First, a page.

How to partners unitary plan warm up new zealand damage kiwibuild election 2017 smoke alarm Market report parry v inglis property value heat pump housing affordability twg report auckland council anti-social behaviour reserve bank tax capital gain buying bond form legal interest rates property maintenance mindset legal cost RTAA 2019 Level 4 management speculator retaliatory notice worksafe Property (Relationships) Act banking productivity yield interest deductibility heater data security scotney williams wins buyer's agent wealth creation Must knows winz quiet enjoyment cat property apprentice insulation daikin government financial advisers act warren buffett opes partners airbnb investment strategy subdivision Q&A positive cash flow holiday house first home buying buying rules investor principal and interest structure property management tenancy services housing package trespass will HHS initio Guest blog business recycling equity Standards New Zealand rtaa2020 development return watercare meth rental wof barfoot and thompson early termination finance shower dome television personal growth building RBNZ privacy DTI apia house prices sale and purchase termination HHGA LIM Sponsored post short-term rental trademe p lab Gluckman Investor story off the plan CCC nzpif Investment tip khh market rent arrears election2020 gluckman report insurance mortgage inspection sublease tenancy tribunal cash-flow equity letting fee housing bubble extractor fan maintenance beginner investor fixed-term tenancy advice TCIT HSWA rta interest only debt enforcement property negotiation covid-19 property cycle Tribunal case study letting meth contamination Case study re agent auckland rent Question and answer trust tenant education rta reform income Kris Pedersen Mortgages and Insurance heating CoreLogic anz market rent shortland chartered accountants lvr bankruptcy Landlording ask an expert commerce commission ring-fencing asbestos skill shortage rental market ird relationship ventilation Editor's Choice cgt sale and purchas landlord Must know rent increase water bill rent control Jeff Bezos bad tenant bond boarding house tenancy issues brightline minor dwelling clnz renovation ocr robert kiyosaki Holler


Introducing Our Partners
Principal Sponsor - Kris Pedersen Mortgages & Insurance logo Gold Sponsor - Barfoot & Thompson logo Gold Sponsor - CoreLogic logo Property Apprentice logo The Insulation Warehouse logo The Renovation Team logo The New Zealand Property Investors' Federation logo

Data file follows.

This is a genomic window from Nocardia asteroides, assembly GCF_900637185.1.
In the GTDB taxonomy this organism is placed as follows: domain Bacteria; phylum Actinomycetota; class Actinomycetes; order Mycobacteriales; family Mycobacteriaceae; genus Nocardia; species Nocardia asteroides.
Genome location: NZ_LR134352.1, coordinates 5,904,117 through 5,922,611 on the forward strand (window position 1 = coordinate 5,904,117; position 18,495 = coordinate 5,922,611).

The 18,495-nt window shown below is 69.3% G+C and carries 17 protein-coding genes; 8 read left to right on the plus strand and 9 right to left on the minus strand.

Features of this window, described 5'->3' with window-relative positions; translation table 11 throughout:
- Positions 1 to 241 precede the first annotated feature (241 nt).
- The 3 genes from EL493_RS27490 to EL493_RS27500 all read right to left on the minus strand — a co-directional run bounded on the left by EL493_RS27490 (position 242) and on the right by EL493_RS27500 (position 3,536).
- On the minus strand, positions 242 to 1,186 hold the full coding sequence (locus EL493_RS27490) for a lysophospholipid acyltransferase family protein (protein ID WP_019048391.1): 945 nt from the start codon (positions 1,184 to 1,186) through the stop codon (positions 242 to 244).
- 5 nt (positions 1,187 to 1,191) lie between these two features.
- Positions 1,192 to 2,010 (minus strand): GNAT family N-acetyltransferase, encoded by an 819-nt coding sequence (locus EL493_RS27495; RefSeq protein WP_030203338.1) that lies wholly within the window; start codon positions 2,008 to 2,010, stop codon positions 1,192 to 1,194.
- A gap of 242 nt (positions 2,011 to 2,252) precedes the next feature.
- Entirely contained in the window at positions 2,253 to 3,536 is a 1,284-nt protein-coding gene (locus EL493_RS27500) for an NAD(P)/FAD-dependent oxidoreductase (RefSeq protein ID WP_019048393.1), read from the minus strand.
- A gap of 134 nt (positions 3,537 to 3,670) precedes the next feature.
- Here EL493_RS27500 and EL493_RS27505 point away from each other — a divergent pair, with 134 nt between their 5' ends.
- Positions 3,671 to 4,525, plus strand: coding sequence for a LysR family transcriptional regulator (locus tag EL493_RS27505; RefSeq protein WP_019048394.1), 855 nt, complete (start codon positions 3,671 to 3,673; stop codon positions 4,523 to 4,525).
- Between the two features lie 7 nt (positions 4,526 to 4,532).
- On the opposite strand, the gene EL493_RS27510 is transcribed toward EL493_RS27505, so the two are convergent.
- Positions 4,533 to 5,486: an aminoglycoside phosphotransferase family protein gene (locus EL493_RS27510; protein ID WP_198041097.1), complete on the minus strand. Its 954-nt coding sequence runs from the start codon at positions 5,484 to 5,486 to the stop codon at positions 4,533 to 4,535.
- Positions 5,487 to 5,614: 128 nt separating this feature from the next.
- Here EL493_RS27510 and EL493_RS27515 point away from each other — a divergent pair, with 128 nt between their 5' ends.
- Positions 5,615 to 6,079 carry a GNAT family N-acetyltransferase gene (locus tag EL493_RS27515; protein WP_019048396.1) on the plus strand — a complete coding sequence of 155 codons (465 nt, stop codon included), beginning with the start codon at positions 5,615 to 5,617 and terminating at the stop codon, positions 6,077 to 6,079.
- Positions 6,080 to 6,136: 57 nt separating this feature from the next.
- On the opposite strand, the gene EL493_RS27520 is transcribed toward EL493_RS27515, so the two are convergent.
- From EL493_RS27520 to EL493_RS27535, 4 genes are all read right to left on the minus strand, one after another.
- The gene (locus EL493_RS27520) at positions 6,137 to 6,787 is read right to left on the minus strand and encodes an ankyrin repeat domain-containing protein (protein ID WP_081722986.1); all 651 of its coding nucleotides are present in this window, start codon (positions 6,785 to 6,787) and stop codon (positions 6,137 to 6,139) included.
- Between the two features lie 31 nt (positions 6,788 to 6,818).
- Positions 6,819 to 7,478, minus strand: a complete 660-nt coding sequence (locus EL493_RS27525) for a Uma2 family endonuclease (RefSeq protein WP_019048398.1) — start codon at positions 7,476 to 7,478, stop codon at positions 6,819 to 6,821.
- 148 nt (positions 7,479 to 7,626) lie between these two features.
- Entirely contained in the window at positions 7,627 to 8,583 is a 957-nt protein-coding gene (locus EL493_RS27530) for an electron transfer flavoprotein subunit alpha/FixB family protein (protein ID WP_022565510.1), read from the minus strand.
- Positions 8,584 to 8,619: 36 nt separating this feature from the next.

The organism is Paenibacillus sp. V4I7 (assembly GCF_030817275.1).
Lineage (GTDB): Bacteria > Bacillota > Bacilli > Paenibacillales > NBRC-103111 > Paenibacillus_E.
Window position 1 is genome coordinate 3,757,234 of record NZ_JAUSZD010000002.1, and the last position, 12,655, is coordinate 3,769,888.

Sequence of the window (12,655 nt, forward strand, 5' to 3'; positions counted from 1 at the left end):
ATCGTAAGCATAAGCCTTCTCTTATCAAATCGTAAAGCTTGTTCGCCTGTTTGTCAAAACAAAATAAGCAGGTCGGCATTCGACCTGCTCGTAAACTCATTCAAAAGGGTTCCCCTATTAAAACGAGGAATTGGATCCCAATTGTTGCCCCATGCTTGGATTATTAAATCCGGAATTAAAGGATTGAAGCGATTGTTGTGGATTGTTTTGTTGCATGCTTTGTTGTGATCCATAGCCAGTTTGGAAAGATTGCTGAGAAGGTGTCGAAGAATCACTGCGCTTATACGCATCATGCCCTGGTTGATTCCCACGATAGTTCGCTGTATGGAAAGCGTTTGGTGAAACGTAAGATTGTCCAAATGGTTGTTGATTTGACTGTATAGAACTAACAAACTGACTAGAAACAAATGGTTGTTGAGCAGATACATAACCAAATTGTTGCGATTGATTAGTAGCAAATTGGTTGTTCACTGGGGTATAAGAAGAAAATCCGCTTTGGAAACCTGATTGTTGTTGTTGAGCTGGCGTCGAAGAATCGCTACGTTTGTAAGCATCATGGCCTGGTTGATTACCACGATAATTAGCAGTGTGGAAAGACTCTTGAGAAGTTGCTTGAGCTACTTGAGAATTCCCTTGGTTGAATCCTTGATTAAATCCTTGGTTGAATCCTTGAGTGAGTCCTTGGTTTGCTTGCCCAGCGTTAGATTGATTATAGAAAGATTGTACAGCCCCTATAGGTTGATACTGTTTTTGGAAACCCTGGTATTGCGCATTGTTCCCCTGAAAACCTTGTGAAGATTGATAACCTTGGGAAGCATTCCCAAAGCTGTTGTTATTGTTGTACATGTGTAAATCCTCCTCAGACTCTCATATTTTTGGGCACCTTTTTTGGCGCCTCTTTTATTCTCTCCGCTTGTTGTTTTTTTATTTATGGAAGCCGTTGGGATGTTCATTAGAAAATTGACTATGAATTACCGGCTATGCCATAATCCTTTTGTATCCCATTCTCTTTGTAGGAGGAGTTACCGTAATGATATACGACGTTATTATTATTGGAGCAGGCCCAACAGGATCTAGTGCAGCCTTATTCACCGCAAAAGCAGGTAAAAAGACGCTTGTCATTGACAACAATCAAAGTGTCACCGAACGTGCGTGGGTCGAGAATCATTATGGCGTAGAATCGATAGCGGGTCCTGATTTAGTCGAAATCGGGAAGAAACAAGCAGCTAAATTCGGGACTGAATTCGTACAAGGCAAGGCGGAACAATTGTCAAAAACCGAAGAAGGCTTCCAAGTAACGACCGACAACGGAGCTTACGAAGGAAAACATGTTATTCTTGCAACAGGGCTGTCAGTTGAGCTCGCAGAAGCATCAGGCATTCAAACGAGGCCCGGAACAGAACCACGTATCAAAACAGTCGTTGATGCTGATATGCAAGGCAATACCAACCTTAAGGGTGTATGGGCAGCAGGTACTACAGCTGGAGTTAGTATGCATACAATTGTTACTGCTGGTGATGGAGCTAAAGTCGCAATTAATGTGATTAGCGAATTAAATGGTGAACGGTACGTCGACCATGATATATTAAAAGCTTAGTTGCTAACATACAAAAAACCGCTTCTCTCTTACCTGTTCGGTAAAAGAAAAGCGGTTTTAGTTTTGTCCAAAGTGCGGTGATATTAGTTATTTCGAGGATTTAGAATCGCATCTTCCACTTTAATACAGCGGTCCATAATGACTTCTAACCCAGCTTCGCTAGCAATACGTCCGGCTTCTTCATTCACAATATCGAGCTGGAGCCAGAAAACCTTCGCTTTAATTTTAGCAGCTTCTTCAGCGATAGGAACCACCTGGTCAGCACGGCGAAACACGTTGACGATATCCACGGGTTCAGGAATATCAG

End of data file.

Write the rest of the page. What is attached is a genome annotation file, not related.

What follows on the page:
09 360 2376

The Tenancy Practice Service and TPS Credit Control work closely with the Auckland Property Investors' Association. Our vision of bringing helpful resources, documents and high quality services to Auckland Property Investors and Property Managers is shared by APIA, so its a partnership that works well. 

The Auckland Property Investors' Association is a great organisation for those who want access to advice and information from a range of industry experts and partners. 

Mathieu Holt- Managing Director, The Tenancy Practice Service & TPS Credit Control
Through the Association I found the channels and methods to fund the purchase of property I never dreamed about. Grant Brown

All round it has been one of those things Neil and I felt was really worthwhile belonging to. We have learned so much it has just built our confidence in what we are doing.

Janice Bieleski
I read two articles in the monthly magazine that saved me over $5,000. That is my membership fee for the next 26 years and I am sure I will learn a whole lot more! John Duncan
Fantastic organisation. The networking opportunities are brilliant and provide us with information and opportunities that cannot be obtained anywhere else. We learn something new at every meeting and we've been in this game for nearly 20 years. Pauline and Gyanen Kumar

I find the information obtained from various APIA meetings very useful in guiding my own property investment and rental management.  I also enjoy the networking opportunities with like-minded investors.  I am inspired by other investors’ success and find the more experiences and knowledge that I share with others, the more confident I become.  

Thanks to all APIA event organizers and administrators for your brilliant work. 

Stella Shao

I like talking to people and learning from their experience because it gives me the confidence to invest well. I think it is a knowledge thing. I now know I am doing things the right way.

Stephen Weatherall

My APIA membership has become a total success.

Every time I attend a monthly or regional meeting I come away with so many useful and positive tips that have added value to my property investments and management.

Not only that, the website is a great place for practical advice and useful information. It has now evolved into an important resource for my business.

Talk about value for money! The discounts I have been getting at Bunnings when I present my APIA membership card have more than paid for my annual subscription!

Tim Duffett, Plan A Investments Limited